You have probably heard about “the power of positive thinking”—the idea that thinking positively helps people meet their goals and keeps them healthy, happy, and able to effectively cope with the negative events that they experience. It turns out that positive thinking really works. People who think positively about their future, who believe that they can control their outcomes, and who are willing to open up and share with others are happier, healthier people (Seligman & Csikszentmihalyi, 2000).
The power of positive thinking comes in different forms, but they are all helpful. Notwithstanding the potential risks of wildly optimistic beliefs about the future, outlined earlier in this chapter, some researchers have studied the effects of having an optimistic explanatory style, a way of explaining current outcomes affecting the self in a way that leads to an expectation of positive future outcomes, and have found that optimists are happier and have less stress (Carver & Scheier, 2009). Others have focused on self-efficacy, the belief in our ability to carry out actions that produce desired outcomes. People with high self-efficacy feel more confident to respond to environmental and other threats in an active, constructive way—by getting information, talking to friends, and attempting to face and reduce the difficulties they are experiencing. These people, too, are better able to ward off their stresses in comparison with people with less self-efficacy (Thompson, 2009).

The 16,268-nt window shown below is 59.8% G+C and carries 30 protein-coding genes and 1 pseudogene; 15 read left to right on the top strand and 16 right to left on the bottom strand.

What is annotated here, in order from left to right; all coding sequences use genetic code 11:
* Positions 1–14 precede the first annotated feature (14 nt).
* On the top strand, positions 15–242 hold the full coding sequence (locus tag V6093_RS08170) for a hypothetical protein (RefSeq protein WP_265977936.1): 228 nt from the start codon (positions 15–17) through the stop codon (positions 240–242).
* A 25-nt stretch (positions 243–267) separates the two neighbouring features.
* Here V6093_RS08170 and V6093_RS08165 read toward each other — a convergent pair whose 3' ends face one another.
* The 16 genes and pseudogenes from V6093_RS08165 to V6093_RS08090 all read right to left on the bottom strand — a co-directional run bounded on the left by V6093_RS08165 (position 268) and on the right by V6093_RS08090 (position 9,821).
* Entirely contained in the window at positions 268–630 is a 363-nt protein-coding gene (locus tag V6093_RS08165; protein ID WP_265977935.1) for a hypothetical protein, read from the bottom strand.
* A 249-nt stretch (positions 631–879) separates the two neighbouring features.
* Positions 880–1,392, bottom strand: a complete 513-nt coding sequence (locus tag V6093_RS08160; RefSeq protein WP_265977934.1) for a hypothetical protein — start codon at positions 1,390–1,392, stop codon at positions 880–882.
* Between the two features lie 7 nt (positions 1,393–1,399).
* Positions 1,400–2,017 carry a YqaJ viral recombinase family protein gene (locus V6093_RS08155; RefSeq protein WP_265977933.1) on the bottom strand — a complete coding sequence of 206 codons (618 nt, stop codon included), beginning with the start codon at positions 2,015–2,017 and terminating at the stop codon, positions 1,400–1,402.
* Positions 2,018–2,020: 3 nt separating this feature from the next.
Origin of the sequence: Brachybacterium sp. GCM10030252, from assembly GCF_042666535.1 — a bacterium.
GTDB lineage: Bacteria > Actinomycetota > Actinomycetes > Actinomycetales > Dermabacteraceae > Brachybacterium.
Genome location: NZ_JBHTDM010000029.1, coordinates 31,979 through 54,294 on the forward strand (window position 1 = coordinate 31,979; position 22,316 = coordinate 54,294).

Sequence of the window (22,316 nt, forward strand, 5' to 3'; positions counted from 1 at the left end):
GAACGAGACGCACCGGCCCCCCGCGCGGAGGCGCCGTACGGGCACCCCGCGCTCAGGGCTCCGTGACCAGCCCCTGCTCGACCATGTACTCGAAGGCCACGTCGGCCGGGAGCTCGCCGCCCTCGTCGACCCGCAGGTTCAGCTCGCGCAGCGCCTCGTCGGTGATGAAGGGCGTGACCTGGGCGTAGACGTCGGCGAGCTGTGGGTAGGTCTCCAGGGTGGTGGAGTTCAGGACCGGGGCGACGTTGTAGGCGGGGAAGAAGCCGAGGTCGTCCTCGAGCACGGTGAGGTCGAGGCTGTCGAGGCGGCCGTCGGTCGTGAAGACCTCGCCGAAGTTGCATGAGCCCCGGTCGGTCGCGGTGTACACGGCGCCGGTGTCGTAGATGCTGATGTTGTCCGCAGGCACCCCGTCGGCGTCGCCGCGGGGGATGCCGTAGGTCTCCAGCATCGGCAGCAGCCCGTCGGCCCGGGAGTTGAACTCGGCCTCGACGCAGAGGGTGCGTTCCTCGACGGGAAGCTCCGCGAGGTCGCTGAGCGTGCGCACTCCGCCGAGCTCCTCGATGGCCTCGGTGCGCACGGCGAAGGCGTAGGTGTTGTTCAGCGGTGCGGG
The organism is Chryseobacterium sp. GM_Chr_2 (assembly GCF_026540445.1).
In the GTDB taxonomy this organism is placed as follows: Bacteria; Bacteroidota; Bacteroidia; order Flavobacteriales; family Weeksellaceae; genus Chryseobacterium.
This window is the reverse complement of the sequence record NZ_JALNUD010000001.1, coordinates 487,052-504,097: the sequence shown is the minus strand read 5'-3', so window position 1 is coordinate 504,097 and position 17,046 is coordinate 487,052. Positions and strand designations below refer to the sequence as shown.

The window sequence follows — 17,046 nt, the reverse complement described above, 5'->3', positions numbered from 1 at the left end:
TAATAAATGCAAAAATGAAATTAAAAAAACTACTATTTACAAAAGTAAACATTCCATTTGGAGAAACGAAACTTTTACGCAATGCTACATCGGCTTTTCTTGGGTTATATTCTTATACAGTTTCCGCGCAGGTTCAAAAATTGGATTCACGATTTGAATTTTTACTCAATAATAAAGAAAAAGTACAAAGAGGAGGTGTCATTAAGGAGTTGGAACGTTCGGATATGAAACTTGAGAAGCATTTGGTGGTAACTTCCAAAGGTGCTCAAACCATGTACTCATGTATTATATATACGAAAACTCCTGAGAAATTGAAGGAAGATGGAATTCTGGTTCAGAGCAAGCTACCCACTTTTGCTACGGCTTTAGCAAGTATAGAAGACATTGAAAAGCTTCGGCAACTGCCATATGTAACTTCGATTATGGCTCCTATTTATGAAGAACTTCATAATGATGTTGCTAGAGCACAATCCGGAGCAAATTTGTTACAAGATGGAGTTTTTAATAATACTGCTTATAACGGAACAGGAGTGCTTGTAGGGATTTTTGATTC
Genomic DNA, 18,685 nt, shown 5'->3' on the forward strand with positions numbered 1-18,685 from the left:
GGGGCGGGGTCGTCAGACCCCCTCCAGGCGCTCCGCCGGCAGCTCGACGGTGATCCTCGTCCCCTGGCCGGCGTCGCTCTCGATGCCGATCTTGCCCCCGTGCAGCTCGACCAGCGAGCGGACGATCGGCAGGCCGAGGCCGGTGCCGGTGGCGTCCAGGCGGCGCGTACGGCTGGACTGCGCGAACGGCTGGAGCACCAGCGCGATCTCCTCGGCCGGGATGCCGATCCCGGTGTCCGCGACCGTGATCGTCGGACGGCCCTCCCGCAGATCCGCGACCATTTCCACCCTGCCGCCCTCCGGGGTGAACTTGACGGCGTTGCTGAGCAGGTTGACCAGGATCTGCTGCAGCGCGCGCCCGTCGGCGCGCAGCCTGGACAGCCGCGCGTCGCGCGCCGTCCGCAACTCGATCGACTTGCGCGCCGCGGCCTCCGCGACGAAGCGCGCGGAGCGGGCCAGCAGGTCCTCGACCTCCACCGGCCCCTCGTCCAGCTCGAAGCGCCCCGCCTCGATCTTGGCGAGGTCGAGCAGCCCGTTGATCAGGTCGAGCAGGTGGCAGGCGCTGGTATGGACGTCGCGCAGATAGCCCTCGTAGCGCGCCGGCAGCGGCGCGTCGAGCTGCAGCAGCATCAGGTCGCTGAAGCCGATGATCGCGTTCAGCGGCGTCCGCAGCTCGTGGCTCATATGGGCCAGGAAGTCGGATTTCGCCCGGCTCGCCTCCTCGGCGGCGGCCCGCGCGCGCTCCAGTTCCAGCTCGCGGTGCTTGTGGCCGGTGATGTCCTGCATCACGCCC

Self-efficacy helps in part because it leads us to perceive that we can control the potential stressors that may affect us. Workers who have control over their work environment (e.g., by being able to move furniture and control distractions) experience less stress, as do patients in nursing homes who are able to choose their everyday activities (Rodin, 1986). Glass, Reim, and Singer (1971) found in a study that participants who believed they could stop a loud noise experienced less stress than those who did not think they could, even though the people who had the option never actually used it. The ability to control our outcomes may help explain why animals and people who have higher social status live longer (Sapolsky, 2005). Importantly, it is possible to learn to think more positively, and doing so can be beneficial to our moods and behaviors. For example, Antoni et al. (2001) found that pessimistic cancer patients who were given training in optimism reported more optimistic outlooks after the training and were less fatigued after their treatments.